(Greek > Latin: a suffix that is used to form hundreds of words that mean: similar to, resembling, like, characterized by, or of the nature of)
This element is also utilized to form abstract nouns; feminine common nouns; and it is used in chemistry to form names of alkaloids and bases or names of elements.
2. In popular use, the name is chiefly native to the shores of the Mediterranean, and cultivated in England, celebrated among the Greeks and Romans for the elegance of its leaves.
2. The family Acariformes, a diverse suborder of mites (Acari) comprising three subgroups that include phytophagous, fungivorous, predatory, and parasitic forms.
3. A member of the order Acarina.
2. The family Accipitridae, eagles, harriers, hawks, kites, Old World vultures; large and diverse family of raptors (Falconiformes) distributed worldwide except for polar regions.
They feed mainly on small vertebrates captured using powerful feet, some feeding on carrion; solitary or gregarious in habits, monogamous, nesting in trees, cliffs, or on the ground. There are about 215 species.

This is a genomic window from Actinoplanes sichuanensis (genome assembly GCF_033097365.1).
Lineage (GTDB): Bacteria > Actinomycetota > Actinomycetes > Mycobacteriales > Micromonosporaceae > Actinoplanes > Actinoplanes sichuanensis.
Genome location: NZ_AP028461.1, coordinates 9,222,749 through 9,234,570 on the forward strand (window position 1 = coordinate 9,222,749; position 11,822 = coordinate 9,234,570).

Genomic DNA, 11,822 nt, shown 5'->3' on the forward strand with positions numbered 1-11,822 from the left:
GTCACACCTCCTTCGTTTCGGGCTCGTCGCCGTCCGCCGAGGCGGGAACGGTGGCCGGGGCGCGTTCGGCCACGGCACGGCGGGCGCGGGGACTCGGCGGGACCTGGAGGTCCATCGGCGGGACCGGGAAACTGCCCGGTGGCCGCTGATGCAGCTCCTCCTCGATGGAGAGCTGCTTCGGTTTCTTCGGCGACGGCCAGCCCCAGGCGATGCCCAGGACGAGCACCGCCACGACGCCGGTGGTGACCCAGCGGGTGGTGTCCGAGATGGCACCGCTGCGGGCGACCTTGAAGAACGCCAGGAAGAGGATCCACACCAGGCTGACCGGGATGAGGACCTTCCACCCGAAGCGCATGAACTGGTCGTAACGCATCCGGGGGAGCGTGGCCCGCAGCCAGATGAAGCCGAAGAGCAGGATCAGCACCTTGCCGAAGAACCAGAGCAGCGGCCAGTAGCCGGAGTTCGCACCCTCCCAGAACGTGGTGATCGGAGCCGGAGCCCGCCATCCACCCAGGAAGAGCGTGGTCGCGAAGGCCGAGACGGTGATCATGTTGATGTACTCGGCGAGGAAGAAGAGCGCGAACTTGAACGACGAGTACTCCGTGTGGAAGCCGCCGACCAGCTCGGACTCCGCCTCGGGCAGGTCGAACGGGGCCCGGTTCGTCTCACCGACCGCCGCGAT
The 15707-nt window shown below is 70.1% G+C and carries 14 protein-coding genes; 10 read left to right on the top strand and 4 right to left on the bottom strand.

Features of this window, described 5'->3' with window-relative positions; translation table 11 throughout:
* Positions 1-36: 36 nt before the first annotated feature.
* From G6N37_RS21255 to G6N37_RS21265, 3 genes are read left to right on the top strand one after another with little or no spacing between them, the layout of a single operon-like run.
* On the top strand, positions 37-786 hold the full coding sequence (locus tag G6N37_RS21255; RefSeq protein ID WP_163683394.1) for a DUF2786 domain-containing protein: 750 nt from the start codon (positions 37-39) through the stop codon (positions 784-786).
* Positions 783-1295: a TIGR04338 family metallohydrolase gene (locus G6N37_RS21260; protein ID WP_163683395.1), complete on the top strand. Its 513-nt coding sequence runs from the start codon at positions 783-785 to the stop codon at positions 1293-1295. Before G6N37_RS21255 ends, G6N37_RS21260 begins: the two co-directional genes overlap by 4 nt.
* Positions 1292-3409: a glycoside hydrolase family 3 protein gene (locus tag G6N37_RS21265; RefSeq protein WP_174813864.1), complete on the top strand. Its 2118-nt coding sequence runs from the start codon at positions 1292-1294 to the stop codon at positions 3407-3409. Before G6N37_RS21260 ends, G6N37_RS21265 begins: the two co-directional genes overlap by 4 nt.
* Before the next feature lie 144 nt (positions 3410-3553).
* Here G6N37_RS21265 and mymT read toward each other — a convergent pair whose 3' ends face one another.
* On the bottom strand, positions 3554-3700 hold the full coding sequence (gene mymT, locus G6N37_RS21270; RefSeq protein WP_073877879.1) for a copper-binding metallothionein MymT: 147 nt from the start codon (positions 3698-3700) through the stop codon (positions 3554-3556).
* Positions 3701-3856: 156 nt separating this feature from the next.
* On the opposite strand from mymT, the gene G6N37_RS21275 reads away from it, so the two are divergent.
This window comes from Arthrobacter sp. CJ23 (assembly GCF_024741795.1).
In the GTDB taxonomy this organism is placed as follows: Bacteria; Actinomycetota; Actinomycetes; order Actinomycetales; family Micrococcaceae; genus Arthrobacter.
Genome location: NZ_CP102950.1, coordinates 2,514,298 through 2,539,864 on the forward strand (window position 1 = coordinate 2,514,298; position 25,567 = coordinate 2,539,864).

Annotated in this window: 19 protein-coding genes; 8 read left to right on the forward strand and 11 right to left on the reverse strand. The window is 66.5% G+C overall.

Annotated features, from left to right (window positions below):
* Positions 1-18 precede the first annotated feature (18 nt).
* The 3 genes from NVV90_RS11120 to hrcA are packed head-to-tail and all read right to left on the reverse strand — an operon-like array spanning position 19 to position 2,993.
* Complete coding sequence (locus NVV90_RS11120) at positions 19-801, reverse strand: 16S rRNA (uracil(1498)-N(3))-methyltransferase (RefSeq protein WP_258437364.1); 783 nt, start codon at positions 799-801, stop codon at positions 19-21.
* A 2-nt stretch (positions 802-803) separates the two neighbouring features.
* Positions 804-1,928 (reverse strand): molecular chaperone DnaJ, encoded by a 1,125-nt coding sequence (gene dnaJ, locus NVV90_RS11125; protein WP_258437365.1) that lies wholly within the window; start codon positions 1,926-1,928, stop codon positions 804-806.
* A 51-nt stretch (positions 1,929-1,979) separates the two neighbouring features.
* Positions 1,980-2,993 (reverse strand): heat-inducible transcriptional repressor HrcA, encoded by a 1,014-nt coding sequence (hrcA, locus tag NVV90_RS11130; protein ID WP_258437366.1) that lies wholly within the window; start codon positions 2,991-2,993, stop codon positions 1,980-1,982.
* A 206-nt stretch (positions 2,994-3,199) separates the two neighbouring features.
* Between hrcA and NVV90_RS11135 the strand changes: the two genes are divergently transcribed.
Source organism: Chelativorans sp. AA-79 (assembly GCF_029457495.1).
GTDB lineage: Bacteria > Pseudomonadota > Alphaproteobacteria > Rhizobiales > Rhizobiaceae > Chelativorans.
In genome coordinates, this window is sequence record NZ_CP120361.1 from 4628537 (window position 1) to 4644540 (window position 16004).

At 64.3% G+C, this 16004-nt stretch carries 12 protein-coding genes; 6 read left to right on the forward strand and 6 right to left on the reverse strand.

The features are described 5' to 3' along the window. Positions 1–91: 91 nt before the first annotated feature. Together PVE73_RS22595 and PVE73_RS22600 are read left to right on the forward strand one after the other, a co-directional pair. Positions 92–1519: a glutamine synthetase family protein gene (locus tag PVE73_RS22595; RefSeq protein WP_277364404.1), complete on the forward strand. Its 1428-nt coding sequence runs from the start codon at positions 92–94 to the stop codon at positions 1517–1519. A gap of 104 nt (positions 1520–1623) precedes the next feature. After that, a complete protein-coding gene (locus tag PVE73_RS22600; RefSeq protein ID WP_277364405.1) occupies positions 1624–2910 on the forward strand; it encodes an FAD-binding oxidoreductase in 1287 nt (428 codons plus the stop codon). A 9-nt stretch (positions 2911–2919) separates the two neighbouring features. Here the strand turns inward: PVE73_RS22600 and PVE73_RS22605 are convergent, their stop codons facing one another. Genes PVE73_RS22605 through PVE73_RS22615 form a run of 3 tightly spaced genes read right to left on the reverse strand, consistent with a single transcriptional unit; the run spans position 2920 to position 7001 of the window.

Some writers use accipitrine figuratively as the equivalent of “predatory”.
They have spindle-shaped bodies bearing rows of large bony scutes [external-bony scales]; mouth protrusible; teeth absent in adults; swim bladder large; contains twenty-five species, some exploited commercially; eggs marketed as caviar.
2. Characterized as unyielding, inflexible; resolute.
2. A reference to something that is illegal or unauthorized by law: Adulterine activities that take place between a married person and a partner other than one's lawful spouse.
2. Larks, are members of the family Alaudidae which consists of about eighty species of small terrestrial passerine birds found worldwide in open barren areas and on shores.
They are gregarious, migratory, feed on invertebrates, and nest alone on the ground.
2. The Alcidae family consists of twenty-three species of diving seabirds found in the northern hemisphere; wings short and rounded offering poor flight but efficient underwater swimming.
They are gregarious, migratory, and feed mostly on fish and crustaceans.